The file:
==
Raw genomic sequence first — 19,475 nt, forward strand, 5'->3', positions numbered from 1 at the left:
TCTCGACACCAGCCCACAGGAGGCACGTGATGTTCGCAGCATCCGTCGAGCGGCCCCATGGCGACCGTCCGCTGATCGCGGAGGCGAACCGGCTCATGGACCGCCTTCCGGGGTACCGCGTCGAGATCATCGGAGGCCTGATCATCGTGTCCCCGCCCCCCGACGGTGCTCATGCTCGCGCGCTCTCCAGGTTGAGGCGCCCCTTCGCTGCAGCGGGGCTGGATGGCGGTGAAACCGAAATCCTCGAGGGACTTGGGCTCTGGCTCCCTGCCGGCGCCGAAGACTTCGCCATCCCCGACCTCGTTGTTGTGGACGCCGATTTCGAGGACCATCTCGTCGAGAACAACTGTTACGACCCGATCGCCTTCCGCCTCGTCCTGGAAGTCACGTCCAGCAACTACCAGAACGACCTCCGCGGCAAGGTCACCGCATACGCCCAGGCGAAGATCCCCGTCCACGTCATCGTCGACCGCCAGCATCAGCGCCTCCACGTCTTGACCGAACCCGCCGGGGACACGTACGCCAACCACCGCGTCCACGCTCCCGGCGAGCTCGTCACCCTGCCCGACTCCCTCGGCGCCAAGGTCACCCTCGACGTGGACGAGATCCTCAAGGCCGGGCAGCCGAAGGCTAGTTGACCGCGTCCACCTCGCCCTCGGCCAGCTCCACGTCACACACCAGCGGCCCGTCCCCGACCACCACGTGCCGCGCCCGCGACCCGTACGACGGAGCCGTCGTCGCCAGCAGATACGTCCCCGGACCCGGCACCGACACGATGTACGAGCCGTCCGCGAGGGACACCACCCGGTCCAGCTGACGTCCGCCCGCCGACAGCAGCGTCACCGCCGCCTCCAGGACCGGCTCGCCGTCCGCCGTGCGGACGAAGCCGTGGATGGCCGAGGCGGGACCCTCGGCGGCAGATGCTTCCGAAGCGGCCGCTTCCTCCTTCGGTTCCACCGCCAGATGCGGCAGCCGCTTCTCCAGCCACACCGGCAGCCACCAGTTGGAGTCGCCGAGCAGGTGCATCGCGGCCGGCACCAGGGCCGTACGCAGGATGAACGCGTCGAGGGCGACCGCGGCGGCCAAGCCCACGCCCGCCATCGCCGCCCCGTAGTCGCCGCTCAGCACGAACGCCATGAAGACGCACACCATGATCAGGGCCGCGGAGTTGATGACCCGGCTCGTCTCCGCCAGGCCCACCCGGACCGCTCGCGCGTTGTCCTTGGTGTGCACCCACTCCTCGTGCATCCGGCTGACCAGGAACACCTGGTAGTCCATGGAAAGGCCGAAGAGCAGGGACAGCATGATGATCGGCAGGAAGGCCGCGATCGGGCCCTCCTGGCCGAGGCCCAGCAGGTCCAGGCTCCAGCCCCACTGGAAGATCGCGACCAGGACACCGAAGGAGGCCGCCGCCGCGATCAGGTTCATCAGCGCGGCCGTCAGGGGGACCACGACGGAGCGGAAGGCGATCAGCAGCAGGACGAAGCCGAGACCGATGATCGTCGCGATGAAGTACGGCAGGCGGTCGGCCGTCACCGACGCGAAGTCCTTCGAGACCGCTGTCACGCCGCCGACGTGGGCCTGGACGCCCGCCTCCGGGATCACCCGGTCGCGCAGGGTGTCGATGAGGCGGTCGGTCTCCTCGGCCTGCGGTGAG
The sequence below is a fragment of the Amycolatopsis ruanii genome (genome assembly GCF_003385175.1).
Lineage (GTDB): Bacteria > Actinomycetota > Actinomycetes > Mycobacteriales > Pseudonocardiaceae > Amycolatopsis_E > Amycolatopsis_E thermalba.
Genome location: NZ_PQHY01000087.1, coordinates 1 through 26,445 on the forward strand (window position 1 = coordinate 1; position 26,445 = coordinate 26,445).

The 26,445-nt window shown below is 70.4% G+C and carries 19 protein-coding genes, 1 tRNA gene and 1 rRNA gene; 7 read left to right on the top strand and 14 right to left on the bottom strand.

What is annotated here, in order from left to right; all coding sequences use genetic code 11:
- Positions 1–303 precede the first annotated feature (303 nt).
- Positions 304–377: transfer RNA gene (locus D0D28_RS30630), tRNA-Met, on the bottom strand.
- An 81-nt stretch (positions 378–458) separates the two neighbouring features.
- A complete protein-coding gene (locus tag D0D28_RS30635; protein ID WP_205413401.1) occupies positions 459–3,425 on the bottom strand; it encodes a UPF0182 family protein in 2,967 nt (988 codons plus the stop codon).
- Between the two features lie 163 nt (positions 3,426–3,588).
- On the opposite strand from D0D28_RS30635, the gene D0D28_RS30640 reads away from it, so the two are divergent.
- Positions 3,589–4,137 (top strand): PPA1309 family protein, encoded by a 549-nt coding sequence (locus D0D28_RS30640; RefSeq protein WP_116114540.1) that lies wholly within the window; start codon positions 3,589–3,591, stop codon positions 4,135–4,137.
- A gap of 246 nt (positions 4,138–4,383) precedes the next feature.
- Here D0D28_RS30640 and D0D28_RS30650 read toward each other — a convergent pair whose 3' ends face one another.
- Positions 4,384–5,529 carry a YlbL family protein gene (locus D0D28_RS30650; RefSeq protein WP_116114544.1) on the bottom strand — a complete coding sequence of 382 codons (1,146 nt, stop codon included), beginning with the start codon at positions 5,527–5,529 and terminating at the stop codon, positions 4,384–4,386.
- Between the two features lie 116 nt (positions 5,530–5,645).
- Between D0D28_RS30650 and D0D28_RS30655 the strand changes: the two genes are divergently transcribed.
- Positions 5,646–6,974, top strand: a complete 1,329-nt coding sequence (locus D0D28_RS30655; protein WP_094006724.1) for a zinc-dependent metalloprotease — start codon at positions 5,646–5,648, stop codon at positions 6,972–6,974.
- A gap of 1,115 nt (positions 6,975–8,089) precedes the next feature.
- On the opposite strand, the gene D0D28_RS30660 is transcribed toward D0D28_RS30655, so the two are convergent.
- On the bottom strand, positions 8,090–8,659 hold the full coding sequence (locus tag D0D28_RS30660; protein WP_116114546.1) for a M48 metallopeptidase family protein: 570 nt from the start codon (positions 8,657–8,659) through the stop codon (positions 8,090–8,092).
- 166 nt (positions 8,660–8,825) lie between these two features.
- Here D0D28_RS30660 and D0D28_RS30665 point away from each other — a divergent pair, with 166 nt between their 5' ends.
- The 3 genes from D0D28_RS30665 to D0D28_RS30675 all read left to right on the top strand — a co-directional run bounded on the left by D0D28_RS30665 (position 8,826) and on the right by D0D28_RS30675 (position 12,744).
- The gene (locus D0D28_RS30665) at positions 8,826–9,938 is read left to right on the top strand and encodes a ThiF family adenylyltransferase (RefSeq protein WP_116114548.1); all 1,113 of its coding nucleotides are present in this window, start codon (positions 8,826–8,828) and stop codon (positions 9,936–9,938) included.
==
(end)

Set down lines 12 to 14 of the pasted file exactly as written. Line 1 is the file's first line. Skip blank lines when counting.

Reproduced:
- Between the two features lie 163 nt (positions 3,426–3,588).
- On the opposite strand from D0D28_RS30635, the gene D0D28_RS30640 reads away from it, so the two are divergent.
- Positions 3,589–4,137 (top strand): PPA1309 family protein, encoded by a 549-nt coding sequence (locus D0D28_RS30640; RefSeq protein WP_116114540.1) that lies wholly within the window; start codon positions 3,589–3,591, stop codon positions 4,135–4,137.